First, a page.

As a start, the campaign aims to begin conversations on menstrual health with five hundred adolescents and youth in Delhi through offline platforms, and through this community mobilise support to create Period Friendly Institutions out of educational institutes in the city.

Find out more about the campaign here.

A native of Bhagalpur district – Bihar, Shalini Jha believes in equal rights for all genders and wants to work for a gender-equal and just society. In the past she’s had a year-long association as a community leader with Haiyya: Organise for Action’s Health Over Stigma campaign. She’s pursuing a Master’s in Literature with Ambedkar University, Delhi and as an MHM Fellow with YKA, recently launched ‘Project अल्हड़ (Alharh)’.

She says, “Bihar is ranked the lowest in India’s SDG Index 2019 for India. Hygienic and comfortable menstruation is a basic human right and sustainable development cannot be ensured if menstruators are deprived of their basic rights.” Project अल्हड़ (Alharh) aims to create a robust sensitised community in Bhagalpur to collectively spread awareness, break the taboo, debunk myths and initiate fearless conversations around menstruation. The campaign aims to reach at least 6000 adolescent girls from government and private schools in Baghalpur district in 2020.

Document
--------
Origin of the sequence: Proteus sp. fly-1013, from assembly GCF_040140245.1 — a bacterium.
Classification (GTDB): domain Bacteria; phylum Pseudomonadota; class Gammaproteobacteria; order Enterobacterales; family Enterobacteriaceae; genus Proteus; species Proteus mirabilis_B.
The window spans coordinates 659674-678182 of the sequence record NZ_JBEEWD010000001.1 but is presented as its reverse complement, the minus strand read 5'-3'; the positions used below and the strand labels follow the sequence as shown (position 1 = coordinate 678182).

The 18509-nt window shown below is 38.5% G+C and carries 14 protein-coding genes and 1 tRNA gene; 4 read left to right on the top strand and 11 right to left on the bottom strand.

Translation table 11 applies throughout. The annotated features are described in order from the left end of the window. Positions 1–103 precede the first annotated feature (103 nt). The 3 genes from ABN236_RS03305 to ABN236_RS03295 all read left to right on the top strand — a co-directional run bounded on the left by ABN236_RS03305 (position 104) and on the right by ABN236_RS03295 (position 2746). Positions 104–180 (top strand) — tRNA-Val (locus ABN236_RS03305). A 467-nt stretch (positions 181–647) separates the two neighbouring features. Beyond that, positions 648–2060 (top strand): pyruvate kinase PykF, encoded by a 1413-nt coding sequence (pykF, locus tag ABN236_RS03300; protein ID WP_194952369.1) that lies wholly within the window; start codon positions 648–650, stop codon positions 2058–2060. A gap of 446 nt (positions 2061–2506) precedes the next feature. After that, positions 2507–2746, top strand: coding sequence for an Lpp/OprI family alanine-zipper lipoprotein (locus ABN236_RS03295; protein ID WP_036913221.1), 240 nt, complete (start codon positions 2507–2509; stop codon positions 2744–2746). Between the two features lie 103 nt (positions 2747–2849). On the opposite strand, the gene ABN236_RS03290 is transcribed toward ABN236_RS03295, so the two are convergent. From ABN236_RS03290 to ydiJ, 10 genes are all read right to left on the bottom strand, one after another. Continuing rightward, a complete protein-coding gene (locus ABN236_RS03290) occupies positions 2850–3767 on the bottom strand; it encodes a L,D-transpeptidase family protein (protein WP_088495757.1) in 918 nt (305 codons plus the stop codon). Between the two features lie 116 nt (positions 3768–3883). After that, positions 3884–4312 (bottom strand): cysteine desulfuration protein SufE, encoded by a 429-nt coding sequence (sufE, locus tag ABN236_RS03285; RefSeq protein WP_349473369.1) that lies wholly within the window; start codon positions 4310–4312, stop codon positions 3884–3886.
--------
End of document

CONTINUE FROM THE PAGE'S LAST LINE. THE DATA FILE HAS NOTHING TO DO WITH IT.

Read more about the campaign here.

A psychologist and co-founder of a mental health NGO called Customize Cognition, Ritika forayed into the space of menstrual health and hygiene, sexual and reproductive healthcare and rights and gender equality as an MHM Fellow with YKA. She says, “The experience of working on MHM/SRHR and gender equality has been an enriching and eye-opening experience. I have learned what’s beneath the surface of the issue, be it awareness, lack of resources or disregard for trans men, who also menstruate.”

The Transmen-ses campaign aims to tackle the issue of silence and disregard for trans men’s menstruation needs, by mobilising gender sensitive health professionals and gender neutral restrooms in Lucknow.

Read more about the campaign here.

A Computer Science engineer by education, Nitisha started her career in the corporate sector, before realising she wanted to work in the development and social justice space. Since then, she has worked with Teach For India and Care India and is from the founding batch of Indian School of Development Management (ISDM), a one of its kind organisation creating leaders for the development sector through its experiential learning post graduate program.

As a Youth Ki Awaaz Menstrual Health Fellow, Nitisha has started Let’s Talk Period, a campaign to mobilise young people to switch to sustainable period products. She says, “80 lakh women in Delhi use non-biodegradable sanitary products, generate 3000 tonnes of menstrual waste, that takes 500-800 years to decompose; which in turn contributes to the health issues of all menstruators, increased burden of waste management on the city and harmful living environment for all citizens.

Let’s Talk Period aims to change this by

Find out more about her campaign here.